Back Home Again - 1996 Lexus ES 300 Long-Term Road Test

1996 Lexus ES 300 Long Term Road Test

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1996 Lexus ES 300: Back Home Again

June 20, 2012

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The 1996 Lexus ES 300, aka the "Debt-Free Car," made it from California to Massachusetts and back again, logging 6,834 miles in 16 days. The Lexus now has a hefty 145,786 miles on the clock. There was one problem when the car overheated in Detroit. It was an inexpensive fix, costing only $126 to retighten two hoses and replace a radiator cap. An oil change and tire rotation was performed at the same time. Other than that, and an on-again off-again check engine light, the ES perform admirably.

Here are a few other thoughts about this odyssey.

In the final miles of the drive I found myself wondering whether the trip would have been a lot more comfortable in a brand new car. The answer is, obviously, yes. But that isn't to say that this trip was uncomfortable or this 16-year-old car was sadly lacking. It cruised quietly and efficiently at highway speeds and strong cross winds couldn't knock it off course. It even climbed well in the high oxygen-starved passes of the Rockies with surprisingly smooth down-shifts providing adequate power. The 18-gallon gas tank allowed 400-miles between gas stations and the fuel efficiency was always in the high 20s on 87 octane.

As noted before, the lack of storage space around the driver was annoying, as was the 6-disc CD cartridge in the trunk. The simple addition of a windshield mounted $100 GPS guided me without any problems.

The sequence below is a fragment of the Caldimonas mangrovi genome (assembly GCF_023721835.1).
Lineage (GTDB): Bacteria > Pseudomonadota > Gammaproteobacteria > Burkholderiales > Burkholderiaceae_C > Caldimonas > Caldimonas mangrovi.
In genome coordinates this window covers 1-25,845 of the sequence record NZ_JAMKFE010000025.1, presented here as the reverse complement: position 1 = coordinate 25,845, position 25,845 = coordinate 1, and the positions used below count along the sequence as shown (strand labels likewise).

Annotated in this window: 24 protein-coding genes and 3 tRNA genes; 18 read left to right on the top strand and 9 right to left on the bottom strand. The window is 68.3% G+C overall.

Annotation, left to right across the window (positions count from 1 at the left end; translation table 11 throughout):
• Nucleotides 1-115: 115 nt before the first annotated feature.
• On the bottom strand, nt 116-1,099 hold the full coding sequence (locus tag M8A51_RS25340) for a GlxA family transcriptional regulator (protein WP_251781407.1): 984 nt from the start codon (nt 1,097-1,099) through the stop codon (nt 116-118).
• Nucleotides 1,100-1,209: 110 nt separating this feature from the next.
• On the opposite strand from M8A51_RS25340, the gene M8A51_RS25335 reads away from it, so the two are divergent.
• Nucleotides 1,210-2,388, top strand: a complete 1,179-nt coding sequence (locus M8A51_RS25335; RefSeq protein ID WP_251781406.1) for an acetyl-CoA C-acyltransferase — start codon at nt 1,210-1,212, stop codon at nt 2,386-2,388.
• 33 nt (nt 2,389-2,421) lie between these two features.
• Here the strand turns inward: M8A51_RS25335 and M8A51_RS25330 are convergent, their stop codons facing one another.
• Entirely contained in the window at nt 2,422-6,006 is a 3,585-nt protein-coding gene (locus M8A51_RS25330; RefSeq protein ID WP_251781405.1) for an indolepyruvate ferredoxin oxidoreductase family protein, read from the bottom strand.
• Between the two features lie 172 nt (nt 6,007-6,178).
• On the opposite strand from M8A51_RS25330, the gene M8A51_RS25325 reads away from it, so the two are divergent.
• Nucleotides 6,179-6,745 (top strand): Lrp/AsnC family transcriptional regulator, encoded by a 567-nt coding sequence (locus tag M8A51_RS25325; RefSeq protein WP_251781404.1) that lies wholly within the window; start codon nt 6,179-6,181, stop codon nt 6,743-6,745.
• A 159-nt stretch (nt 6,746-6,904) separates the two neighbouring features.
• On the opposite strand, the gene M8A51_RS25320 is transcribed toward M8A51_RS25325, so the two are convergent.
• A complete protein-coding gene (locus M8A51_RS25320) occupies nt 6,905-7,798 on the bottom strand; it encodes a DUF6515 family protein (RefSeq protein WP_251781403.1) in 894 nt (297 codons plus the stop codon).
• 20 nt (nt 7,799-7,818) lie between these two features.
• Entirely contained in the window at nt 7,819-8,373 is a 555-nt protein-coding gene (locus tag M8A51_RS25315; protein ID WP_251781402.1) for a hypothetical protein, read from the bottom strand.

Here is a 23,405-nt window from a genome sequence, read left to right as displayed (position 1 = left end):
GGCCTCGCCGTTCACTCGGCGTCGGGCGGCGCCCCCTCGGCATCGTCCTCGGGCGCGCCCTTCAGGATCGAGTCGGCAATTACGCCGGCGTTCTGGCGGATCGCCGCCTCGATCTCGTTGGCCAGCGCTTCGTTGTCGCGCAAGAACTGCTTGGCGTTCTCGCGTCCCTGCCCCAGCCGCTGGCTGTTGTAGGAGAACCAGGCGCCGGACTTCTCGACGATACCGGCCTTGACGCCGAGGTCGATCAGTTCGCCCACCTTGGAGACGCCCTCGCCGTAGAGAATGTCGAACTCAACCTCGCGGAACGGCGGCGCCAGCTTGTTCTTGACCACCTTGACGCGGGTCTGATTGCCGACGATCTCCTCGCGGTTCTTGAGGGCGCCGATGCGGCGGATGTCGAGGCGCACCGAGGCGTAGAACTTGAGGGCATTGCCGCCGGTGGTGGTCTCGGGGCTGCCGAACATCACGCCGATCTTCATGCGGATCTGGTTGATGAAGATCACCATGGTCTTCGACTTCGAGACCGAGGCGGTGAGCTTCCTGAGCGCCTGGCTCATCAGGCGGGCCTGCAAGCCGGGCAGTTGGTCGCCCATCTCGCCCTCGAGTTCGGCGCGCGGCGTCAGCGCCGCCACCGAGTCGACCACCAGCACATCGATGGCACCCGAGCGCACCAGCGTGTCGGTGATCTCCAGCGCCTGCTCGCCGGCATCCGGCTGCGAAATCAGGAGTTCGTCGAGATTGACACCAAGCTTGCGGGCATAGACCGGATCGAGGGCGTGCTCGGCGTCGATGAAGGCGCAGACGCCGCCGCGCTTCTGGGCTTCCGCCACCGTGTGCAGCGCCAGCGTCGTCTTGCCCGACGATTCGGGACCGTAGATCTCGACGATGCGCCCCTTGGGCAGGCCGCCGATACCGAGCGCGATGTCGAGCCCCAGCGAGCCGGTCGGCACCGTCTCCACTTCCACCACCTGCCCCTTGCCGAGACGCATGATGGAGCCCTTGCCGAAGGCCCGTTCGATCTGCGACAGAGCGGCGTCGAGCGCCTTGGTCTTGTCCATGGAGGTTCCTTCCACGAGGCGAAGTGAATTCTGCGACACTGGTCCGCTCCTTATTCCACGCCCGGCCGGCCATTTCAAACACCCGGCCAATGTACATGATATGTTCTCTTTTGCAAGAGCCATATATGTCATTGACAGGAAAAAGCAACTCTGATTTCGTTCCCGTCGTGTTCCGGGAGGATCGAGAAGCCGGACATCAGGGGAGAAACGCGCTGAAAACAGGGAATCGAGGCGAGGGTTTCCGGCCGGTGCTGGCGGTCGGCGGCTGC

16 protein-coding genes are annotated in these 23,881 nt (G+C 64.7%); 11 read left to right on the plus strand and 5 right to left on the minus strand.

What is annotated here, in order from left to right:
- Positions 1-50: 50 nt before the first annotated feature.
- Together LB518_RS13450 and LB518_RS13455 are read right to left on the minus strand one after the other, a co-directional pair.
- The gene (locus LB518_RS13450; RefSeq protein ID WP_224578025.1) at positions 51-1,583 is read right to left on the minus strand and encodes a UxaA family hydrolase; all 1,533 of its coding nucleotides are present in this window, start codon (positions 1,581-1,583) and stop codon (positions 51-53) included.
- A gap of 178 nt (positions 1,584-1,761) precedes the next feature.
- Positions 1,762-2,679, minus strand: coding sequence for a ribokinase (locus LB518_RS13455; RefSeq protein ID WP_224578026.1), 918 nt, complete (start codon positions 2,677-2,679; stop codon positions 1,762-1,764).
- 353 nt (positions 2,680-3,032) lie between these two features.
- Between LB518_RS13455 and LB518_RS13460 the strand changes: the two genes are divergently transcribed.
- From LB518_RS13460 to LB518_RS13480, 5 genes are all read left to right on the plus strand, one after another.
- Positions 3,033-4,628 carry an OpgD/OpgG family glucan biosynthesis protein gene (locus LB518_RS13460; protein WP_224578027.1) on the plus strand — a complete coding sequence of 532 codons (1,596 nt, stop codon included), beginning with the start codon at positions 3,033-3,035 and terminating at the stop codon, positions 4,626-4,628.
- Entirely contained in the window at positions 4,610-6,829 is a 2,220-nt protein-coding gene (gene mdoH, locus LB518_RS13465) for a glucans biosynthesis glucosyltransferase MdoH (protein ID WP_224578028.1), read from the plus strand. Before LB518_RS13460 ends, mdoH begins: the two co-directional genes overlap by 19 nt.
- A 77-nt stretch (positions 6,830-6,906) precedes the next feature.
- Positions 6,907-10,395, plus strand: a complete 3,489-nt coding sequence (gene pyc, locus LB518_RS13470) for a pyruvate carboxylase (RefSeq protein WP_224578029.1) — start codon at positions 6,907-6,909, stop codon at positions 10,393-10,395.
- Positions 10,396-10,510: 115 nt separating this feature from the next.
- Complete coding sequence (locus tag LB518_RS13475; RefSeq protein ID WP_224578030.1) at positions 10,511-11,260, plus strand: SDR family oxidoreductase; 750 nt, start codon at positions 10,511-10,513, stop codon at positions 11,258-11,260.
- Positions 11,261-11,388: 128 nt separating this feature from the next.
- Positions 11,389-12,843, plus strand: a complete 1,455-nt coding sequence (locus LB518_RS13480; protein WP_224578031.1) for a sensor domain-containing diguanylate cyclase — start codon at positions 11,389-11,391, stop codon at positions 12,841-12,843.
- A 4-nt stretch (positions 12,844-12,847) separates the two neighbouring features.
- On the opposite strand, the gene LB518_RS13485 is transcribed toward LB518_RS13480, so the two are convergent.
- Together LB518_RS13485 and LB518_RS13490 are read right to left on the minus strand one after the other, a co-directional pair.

One major difference between this old car and any modern counterpart was the suspension. The struts are tired and the suspension setup is out-dated. Most of the time I didn't notice these shortcomings. In fact, the ES is a great cruiser. But get it on rough pavement, or put it into a sharp corner, and the difference becomes apparent.

Like with so many other issues, the trade off is money. We paid $3,480, plus tax, for this car. Yes, we've put money into it since then, most notably fresh tires and a new battery. But still, the total is far, far less than even a base economy car. And here's a surprise: I didn't have to add a drop of oil the whole way. Yes, the oil was changed in Detroit, but the level never dropped below F on the dipstick. It left me wondering how much farther this car can go.

To all those who commented, both pro and con, thanks for riding along.

Philip Reed, Senior Consumer Advice Editor @145,786 miles

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